The following is an email from my friend the physicist, Werner Karl Heisenberg (photo at left). He and I communicate on a fairly regular basis via the web because other means of communication are not available to us. You see, he is dead.
I think that something close to the order of my Uncertainty Principle may have to be invoked in certain instances when someone describes what they are doing as "molecular." If someone calls something they do "molecular gastronomy" but does not offer or appear to know any information about the behavior of the molecules in the thing under preparation then we may have to allow that the method of preparation is molecular at the same time that it is not.
In the case of this video from spiritsandcocktails.com, two mixologists from the Seattle restaurant Vessel, teach us how to make a molecular cocktail suspiciously named Vessel 75. (I had wrongly assumed that the 75 referred to the atomic number of one of the ingredients but disgarded that idea when they did not add any rhenium to the mix.) They tell us that what makes the drink molecular is that alcohol is burned during the process and it is topped with foam. There is no discussion of the physical principles involved and not a word about molecules, yet they say it is molecular. Mein Got! How can we explain this contradiction without invoking a hypothesis that proposes that something can be one thing (e.g. molecular) and not that thing simultaneously?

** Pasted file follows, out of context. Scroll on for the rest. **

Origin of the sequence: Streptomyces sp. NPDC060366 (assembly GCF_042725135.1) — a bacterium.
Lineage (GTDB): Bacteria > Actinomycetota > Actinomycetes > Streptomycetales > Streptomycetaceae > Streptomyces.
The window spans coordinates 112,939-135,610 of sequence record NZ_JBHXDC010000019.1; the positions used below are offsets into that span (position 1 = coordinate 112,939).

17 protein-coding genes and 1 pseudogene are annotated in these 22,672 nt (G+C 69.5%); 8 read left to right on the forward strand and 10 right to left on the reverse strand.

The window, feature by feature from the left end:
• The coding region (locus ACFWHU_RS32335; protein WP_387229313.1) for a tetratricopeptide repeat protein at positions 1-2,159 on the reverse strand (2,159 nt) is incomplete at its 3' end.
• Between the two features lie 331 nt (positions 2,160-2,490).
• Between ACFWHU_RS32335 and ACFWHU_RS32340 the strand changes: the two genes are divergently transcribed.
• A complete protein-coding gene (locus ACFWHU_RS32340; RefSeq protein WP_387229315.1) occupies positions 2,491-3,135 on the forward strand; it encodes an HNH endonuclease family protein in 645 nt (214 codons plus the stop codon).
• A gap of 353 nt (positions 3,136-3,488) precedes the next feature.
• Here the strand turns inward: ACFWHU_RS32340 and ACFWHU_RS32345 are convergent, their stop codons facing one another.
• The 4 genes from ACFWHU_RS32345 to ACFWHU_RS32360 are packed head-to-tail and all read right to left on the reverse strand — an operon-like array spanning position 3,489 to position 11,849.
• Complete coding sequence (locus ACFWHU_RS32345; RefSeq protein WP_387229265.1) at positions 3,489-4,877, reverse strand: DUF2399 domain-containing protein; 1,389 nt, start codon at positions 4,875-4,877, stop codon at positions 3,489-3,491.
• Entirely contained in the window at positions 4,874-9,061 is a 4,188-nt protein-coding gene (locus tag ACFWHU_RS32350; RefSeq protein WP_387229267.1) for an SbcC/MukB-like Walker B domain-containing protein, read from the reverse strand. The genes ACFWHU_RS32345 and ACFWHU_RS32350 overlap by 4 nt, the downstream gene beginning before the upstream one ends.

Finally, I have to warn you that as the molecular gastronomic spreads we are going to be confronted with apparent contradictions of logic such as this with increasing frequency.
Here is the link to the video again: Vessel 75. Let us hope that we have the time and the wisdom to work this out before Rachel Ray or Burger King gets their hands on the concept and we start begin having to explain it to children or the people who go to those big churches.